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Health-care providers' perspectives on childhood cancer treatment in Manado, Indonesia




Childhood cancer survival in low-income countries is low.


Our study investigated health-care providers' perspectives on childhood cancer treatment in Indonesia. Their health beliefs and attitudes toward parental financial difficulties, protocol adherence, parental education, and communication were explored.


A self-administered questionnaire was filled in by 222 health-care providers (156 doctors, 51 nurses, 6 social workers, 9 administrators)


Health of children with cancer is beyond doctor's control and determined by luck, fate or God according to 35% of health-care providers, 30% were uncertain about this statement, and 35% disagreed. Combination of chemotherapy and alternative treatment is best to achieve cure according to 15% of health-care providers, 50% were uncertain, and 35% disagreed. Prosperous parents adhere better with treatment (67%). Doctors adhere better with cancer treatment for prosperous patients (55%). When dealing with poor families, less elaborate explanation is given (62%), more difficult vocabulary is used (49%), and less cooperation is offered (46%). Reasons for non-adherence with treatment protocol were as follows: financial difficulties parents (82%), side-effects (77%), lack of motivation parents (75%), and inadequate drugs supply at pharmacy (70%). Information about cancer and treatment makes parents more afraid or depressed about future, and parents prefer not to know according to 27% of health-care providers, 20% were uncertain, and 53% disagreed. Communication with parents is hindered by differences in status and social hierarchical structures (83%).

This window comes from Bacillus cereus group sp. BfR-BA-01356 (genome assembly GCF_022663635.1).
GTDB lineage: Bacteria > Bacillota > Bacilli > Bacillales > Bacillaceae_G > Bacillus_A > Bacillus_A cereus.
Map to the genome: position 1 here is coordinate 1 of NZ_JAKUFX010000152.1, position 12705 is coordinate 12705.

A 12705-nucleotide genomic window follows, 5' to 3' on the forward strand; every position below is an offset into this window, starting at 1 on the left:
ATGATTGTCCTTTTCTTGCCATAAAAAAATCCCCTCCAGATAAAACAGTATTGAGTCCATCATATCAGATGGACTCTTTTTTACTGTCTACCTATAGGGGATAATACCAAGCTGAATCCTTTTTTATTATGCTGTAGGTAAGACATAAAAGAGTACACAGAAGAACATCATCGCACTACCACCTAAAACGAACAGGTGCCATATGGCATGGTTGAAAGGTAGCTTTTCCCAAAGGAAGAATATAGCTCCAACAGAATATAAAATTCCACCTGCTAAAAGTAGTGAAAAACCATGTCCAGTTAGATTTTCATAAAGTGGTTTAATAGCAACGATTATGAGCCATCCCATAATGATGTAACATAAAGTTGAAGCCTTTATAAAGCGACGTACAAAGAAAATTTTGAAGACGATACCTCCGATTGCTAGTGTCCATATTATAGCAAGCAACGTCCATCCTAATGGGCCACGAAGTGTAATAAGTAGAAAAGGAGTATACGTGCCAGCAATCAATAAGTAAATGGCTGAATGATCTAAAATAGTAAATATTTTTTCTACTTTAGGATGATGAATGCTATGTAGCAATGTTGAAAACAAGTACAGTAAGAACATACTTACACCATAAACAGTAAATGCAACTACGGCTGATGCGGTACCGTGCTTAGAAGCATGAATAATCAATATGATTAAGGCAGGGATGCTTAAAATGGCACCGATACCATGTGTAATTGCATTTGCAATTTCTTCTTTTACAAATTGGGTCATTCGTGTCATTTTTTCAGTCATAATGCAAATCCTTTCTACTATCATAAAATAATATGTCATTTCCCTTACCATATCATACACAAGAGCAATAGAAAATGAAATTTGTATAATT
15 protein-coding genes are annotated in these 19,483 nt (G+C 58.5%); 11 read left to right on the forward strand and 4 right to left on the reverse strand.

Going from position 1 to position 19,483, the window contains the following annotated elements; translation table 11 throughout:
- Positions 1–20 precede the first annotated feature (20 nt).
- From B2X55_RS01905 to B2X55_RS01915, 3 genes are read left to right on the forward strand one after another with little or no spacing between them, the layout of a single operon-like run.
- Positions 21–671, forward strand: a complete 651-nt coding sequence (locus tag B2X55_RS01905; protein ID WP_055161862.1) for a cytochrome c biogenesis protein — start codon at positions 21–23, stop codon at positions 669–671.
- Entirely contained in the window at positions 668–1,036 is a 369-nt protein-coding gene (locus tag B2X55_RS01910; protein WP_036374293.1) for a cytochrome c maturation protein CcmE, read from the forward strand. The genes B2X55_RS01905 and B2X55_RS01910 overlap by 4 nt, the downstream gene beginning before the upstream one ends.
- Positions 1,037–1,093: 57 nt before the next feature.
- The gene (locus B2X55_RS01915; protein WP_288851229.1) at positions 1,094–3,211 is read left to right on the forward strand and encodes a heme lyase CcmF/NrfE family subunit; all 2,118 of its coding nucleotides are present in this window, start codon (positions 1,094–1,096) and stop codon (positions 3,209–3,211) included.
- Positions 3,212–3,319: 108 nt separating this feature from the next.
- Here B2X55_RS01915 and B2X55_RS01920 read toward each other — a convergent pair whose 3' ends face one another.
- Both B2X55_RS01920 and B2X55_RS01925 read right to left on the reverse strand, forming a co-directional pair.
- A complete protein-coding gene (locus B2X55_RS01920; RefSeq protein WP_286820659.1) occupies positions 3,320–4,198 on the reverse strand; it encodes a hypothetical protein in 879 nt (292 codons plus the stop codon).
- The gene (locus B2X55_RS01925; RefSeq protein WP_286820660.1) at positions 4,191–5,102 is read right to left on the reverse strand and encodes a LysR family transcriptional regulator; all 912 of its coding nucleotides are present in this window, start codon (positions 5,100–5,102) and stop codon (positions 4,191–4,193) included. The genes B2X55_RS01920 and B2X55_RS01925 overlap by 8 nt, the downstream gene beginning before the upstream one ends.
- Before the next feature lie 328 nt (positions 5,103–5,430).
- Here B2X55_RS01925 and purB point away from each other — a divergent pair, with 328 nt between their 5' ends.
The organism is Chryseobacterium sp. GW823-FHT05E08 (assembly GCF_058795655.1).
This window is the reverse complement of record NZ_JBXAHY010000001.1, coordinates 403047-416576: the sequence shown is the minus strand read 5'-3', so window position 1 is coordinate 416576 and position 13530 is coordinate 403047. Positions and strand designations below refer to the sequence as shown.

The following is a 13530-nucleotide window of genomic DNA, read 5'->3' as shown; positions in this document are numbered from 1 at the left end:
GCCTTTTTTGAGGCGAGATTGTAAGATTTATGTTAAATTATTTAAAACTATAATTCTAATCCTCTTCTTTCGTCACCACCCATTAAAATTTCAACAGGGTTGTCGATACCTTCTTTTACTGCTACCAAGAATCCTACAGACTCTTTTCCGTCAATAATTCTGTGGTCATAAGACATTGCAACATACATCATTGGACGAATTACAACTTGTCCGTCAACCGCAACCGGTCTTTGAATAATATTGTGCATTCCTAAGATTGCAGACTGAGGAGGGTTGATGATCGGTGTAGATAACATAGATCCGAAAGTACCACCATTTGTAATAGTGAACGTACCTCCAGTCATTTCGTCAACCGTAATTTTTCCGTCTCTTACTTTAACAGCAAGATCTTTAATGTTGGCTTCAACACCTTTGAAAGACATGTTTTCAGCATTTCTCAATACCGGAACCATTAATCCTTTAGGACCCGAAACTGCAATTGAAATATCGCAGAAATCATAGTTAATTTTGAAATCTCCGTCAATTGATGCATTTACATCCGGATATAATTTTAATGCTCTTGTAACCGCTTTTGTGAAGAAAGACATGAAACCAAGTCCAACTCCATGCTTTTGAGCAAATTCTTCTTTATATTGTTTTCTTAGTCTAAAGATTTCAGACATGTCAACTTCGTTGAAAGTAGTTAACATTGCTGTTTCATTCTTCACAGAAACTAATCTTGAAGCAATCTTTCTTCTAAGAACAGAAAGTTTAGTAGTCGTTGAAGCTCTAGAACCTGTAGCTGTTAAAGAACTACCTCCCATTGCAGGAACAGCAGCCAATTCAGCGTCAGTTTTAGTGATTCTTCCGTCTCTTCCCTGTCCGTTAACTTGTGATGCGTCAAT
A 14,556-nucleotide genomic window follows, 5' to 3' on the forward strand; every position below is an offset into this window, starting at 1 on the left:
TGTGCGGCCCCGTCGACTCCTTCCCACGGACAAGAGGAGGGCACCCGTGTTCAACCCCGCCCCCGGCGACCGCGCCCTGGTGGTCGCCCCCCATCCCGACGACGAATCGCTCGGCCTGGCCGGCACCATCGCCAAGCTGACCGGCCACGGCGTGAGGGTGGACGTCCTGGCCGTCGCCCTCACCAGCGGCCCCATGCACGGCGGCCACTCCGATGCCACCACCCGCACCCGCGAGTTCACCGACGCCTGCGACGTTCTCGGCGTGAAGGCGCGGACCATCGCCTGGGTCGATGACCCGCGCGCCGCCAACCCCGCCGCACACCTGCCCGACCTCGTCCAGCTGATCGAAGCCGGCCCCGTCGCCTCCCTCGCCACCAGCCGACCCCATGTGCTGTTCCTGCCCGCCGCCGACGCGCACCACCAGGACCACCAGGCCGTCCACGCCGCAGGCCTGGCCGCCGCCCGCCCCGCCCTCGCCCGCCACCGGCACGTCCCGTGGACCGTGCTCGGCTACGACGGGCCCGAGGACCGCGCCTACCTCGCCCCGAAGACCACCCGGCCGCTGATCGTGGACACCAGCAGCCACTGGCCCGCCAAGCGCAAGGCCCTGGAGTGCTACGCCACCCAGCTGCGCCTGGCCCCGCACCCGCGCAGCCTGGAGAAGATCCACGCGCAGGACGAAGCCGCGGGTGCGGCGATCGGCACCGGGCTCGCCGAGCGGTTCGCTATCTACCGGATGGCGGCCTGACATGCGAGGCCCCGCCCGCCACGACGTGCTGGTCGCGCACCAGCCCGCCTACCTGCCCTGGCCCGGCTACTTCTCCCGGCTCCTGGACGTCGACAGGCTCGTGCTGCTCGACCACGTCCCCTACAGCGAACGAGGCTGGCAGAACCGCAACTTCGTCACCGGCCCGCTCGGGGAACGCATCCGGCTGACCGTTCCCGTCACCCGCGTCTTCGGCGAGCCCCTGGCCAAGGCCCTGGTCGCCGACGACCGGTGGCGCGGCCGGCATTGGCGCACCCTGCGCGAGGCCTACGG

Health-care providers' beliefs about childhood cancer treatment are characterized by much uncertainty and contradiction. This likely affects adherence of health-care providers, parents, and childhood cancer treatment outcome. Copyright © 2013 John Wiley & Sons, Ltd.